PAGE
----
DUNDRAW, a township, in the parish of Broomfield, union of Wigton, Cumberland ward, and E. division of the county of Cumberland, 3 miles (W.N.W.) from Wigton; containing, with Kelsick, 329 inhabitants
Extract from: A Topographical Dictionary of England comprising the several counties, cities, boroughs, corporate and market towns, parishes, and townships..... 7th Edition, by Samuel Lewis, London, 1848.
Dundraw is a hamlet and a civil parish near Abbeytown, in the Allerdale borough of Cumbria, United Kingdom. It is located in the North West of England and Cumbria County Council, based in Carlisle, is the local county council. The hamlet is located approximately three-and-a-half miles east of Abbeytown, nine-and-a-quarter miles south-east of Silloth-on-Solway, three-and-a-quarter miles north-west of Wigton, and fourteen miles south-west of Carlisle.
The first part of the name is Brittonic drum-, which in etymological terms means "a ridge" (Welsh drum). The second element is *draɣïn, meaning "thorns" (Welsh draen). Alternatively, the name may be derived from Gaelic equivalents of the aforementioned words. The loss of the final syllable is attributed to Old Norse speakers substituting the first element, which Middle English speakers ‘translated’ as dræġ, meaning "a drag, a steep slope", omitting *–ïn as this was taken to be the Scandinavian suffixed definite article.
Dundraw is a hamlet north of the B5302, which is its nearest main road. The River Waver runs to the east of the hamlet. Dundraw is very small, consisting of only 59 households according to the 2001 Census. The nearest train station to Dundraw is Wigton Station, which is about 2 miles away.
The postcode area of Dundraw is CA7, the average house prices in this area for detached houses is £220,000 and for semi-detached houses it's £140,000. Despite Dundraw's relative isolation, house prices follow a similar trend to that of the rest of the UK. On average Dundraw properties sell at £60,000 less than the average UK property.
Dundraw Parish Council
It is in the Allerdale House, Workington, Cumbria, that plans concerning Dundraw take place. Each plan contains a list of any documents submitted, these are available to the public (subject to restriction of their disclosure). The Leader of the Council is Alan Smith and the Deputy leader is Barbara Cannon. The Mayor of Allerdale is Joe Holiday and the deputy Mayor is Carole Armstrong.
The civil parish of Dundraw includes the settlements of Dunrdaw, Kelsick, Moor Row, Waverbridge, and Wheyrigg.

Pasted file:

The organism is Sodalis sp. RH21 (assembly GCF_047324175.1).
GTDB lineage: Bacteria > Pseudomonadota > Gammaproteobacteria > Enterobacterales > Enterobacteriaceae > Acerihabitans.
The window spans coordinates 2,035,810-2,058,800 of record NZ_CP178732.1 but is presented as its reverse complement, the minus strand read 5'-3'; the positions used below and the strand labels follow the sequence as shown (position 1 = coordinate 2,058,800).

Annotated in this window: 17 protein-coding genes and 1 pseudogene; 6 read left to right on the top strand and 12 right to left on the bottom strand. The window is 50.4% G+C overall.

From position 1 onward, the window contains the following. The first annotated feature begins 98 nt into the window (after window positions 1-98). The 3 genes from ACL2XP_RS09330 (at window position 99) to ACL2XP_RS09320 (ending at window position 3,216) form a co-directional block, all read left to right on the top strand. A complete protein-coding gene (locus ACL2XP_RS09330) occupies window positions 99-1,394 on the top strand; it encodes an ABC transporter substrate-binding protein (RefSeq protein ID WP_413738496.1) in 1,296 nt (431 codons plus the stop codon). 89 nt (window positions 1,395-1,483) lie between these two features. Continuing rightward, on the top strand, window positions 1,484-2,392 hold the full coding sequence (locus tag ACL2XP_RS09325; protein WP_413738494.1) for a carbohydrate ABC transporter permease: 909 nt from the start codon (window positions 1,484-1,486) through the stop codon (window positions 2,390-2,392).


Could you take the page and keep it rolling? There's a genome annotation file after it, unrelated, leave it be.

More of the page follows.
Since 1980, the rate of population change has slowed over England and Wales from about 14% annual growth to around 6% annual growth. The rate within Dundraw is much slower than this, but has also fluctuated more than the rest of the country (due to the small population).
The population density over England and Wales had gradually increased between the years 1880 and 1960. The population density of Dundraw is much less than the average population density of England and Wales. Dundraw's population density ranges between 0.7% and −1.2%.
Both these population statistics reflect population growth across England and Wales. Comparing this to Dundraw, it can be seen that the smaller population of the village has fluctuated a lot more than the rest of the country. In the district of Allerdale there is a total estimated population of 94,000 (as of mid-2010).
According to the 1991 Census, the population of Dundraw was 180 residents, by the 2001 Census this population figure had dropped to 160. That is an 11.1% decrease in population change. Compared to other parishes in Cumbria, Dundraw has a relatively high percentage population change rate compared to actual population change, due to the smaller population. The 2001 census indicated that there were 59 households in Dundraw and has a total headcount of 167 (79 males and 88 females).
There are many places of interest around Dundraw. Within 17 miles of the centre of Dundraw there are National Trust sites such as Wordsworth House and Borrowdale; and, nature reserves such as Finglandrigg Woods National Nature Reserve and Drumburgh Moss National Nature Reserve.
Places to visit near Dundraw include the River Wampool, which is about 3 miles away as the crow flies. Other nearby villages which are of interest include Kelsick, Lessonhall, Waverbridge and Waverton, which are all less than a mile away from the centre of Dundraw.
Places of interest
The Finglandrigg Woods National Nature Reserve (CA7 5DR) is about 6 miles away from Dundraw. It mainly consists of lowland grass and woodland areas. The area attracts visitors because of its wildlife; the red squirrel, roe deer, brown hare and wood mouse can all be found here as well as over 40 species of birds. Natural England works to manage and maintain this area and its wildlife.
The Drumburgh Moss National Nature Reserve is about 7 miles away from the centre of Dundraw; it covers about 121.5 hectares of and has a number of walks and trails. There are various different species to be seen depending on the season; the nature reserve is open all year open round.
National Trust Properties
Wordsworth House is about 13 miles away from Dundraw, in Cockermouth, and is the childhood home of William Wordsworth. It is a beautiful Georgian townhouse, and offers its visitors to experience the 18th century. Events take visitors back to the 1770s with a full packed programme of poetry inspired activities.
Borrowdale is about 17 miles away from the centre of Dundraw. It is a stunning view of the British lakeland landscape, around Derwentwater. The national trust looks after most of the valley, preserving the environment for visitors to still enjoy for years to come.